After years spent in the institutional environment of Direct Provision, there is a moral responsibility to support individuals, children and families who have received their status, to secure appropriate accommodation and to assist them with the challenges of transitioning to life in the community.

This participative study was carried out in partnership with the Irish Refugee Council (IRC) between March and November 2015. It aims to develop a deeper understanding of the experiences of those who have been granted refugee status, or other forms of protection, as they transition from Direct Provision (DP) accommodation to life in the community. The project looks at people’s hopes, fears, challenges and opportunities and how the existing structures support or hinder the transition process. We will consider how life in DP and a protracted decision-making process contributes to the immediate challenges of integration and a longer-term legacy of adjustment to everyday life in the community.

Transitions are usually precarious. The move from the familiar to the unknown often encompasses a mix of fear and joy as those poised on a life threshold can but anticipate the complex, often unpredictable dimensions of what is to come. In relation to transitoning from DP, after years of institutionalised living, many may feel a great sense of relief and satisfaction that their application for protection has been granted, and also a sense of freedom and excitement about the future. However, those leaving DP are also likely to experience anxiety as they face difficult social, economic and cultural challenges. Years spent with little autonomy or privacy may have a detrimental impact on individual and family life, and on physical and mental wellbeing. With few economic resources, recent employment experience or qualifications, people must locate accommodation in an unfamiliar cultural context, where rented properties are in short supply. They must look for work with skills and capacities that may be unrecognised or obsolete and, often with limited social networks, they will need to navigate a complicated welfare system (Crosscare et al., 2014).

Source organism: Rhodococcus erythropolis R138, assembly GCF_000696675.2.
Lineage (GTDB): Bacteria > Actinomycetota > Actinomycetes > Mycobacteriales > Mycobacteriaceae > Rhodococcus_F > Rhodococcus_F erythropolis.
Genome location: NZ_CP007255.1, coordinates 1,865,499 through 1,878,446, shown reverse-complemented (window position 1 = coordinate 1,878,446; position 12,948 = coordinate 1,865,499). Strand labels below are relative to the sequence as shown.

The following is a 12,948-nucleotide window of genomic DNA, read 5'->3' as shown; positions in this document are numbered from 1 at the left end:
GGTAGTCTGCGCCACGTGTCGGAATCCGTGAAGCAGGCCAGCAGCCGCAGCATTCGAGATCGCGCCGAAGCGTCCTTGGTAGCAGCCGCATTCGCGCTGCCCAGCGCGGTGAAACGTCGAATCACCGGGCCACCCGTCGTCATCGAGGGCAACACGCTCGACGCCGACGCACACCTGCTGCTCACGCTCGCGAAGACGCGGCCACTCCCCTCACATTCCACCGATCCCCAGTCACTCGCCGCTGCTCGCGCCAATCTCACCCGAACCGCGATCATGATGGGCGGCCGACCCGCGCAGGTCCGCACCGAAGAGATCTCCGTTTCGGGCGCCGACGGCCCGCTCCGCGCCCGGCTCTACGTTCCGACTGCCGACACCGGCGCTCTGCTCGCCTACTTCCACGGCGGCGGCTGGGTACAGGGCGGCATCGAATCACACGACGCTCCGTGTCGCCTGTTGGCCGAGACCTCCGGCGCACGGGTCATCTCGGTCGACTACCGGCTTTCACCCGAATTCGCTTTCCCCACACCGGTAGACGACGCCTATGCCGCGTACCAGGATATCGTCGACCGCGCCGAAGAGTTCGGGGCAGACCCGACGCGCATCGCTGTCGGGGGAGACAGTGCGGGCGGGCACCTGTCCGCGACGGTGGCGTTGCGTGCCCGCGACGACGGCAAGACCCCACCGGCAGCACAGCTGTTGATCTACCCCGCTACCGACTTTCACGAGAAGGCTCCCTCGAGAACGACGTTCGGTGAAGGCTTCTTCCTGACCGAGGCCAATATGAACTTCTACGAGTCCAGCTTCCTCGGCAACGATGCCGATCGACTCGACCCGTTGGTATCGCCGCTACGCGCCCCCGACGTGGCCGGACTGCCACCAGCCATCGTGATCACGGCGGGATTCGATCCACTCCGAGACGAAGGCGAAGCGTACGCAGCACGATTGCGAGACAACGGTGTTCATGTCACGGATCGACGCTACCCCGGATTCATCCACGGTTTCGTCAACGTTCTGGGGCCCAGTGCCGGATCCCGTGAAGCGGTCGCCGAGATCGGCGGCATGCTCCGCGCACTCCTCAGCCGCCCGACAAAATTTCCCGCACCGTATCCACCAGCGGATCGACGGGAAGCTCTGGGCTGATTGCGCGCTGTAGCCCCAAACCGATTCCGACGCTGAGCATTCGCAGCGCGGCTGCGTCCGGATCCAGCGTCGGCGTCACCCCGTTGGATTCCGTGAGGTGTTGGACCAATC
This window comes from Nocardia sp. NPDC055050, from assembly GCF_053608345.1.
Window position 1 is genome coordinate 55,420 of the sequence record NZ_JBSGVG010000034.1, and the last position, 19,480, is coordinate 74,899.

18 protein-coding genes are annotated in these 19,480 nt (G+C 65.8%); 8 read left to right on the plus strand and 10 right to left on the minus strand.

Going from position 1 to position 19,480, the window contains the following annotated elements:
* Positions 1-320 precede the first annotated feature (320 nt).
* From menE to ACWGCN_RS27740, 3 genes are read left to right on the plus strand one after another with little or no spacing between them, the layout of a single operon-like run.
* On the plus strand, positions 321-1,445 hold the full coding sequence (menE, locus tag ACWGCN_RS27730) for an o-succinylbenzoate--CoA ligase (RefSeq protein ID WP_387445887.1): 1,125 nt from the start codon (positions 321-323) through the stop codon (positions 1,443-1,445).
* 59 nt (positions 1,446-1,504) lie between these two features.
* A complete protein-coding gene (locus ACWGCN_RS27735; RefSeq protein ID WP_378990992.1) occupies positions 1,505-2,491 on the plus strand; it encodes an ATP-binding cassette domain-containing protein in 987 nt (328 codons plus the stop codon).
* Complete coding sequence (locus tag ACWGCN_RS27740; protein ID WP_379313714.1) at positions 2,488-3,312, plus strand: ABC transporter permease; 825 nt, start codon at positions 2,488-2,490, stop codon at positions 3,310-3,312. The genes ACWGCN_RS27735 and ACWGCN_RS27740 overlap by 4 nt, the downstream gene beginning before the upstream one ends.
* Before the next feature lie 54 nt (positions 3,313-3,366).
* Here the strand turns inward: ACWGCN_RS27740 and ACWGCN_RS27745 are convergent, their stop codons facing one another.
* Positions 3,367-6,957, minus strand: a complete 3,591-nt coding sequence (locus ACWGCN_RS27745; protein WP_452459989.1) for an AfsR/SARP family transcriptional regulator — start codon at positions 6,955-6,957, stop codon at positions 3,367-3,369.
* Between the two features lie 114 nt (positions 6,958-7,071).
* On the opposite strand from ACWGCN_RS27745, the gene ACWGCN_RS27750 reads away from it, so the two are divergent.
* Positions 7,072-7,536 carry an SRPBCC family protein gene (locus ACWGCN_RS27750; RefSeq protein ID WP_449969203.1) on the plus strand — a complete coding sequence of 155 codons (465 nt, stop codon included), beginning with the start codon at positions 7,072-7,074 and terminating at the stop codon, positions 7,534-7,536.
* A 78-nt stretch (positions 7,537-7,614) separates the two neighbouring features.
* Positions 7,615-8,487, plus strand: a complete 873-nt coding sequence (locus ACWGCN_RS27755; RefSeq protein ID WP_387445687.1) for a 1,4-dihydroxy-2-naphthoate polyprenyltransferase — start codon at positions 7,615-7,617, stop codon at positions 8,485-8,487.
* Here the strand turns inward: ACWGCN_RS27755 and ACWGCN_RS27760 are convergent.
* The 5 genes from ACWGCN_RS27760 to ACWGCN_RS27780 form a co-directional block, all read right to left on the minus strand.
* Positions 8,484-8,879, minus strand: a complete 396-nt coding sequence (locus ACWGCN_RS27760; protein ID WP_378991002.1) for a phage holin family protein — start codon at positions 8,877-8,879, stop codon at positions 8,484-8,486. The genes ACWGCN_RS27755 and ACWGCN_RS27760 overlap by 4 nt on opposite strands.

In the pages of this report we find evidence of how these significant challenges played out in the lives of 22 people awarded status in the Irish system. The focus is not on DP itself but rather on the transition from the dependency that charaterises living in state-run institutions to the challenges of autonomously establishing one’s life in the broader Irish community. The report is presented in five chapters:

  • Chapter One provides a background to the DP system in Ireland and explores relevant literature relating to the DP system and relating to transitions. 
  • Chapter Two examines the research data by looking at how life in DP has an impact on what is to follow. It also looks at people’s responses when the long awaited letter of acceptance is received. 
  • Chapter Three looks at the journey that begins when status is achieved and as people try to make the move out of DP. In particular, it explores the challenges that people face as they attempt to make the transition out of DP. 
  • Chapter Four focuses on the evidence in the data about education, employment and family reunification.
  • Chapter Five presents evidence-based recommendations about how the process of transition might be improved and strengthened by paying attention to the views and experiences of those who have undertaken this journey.

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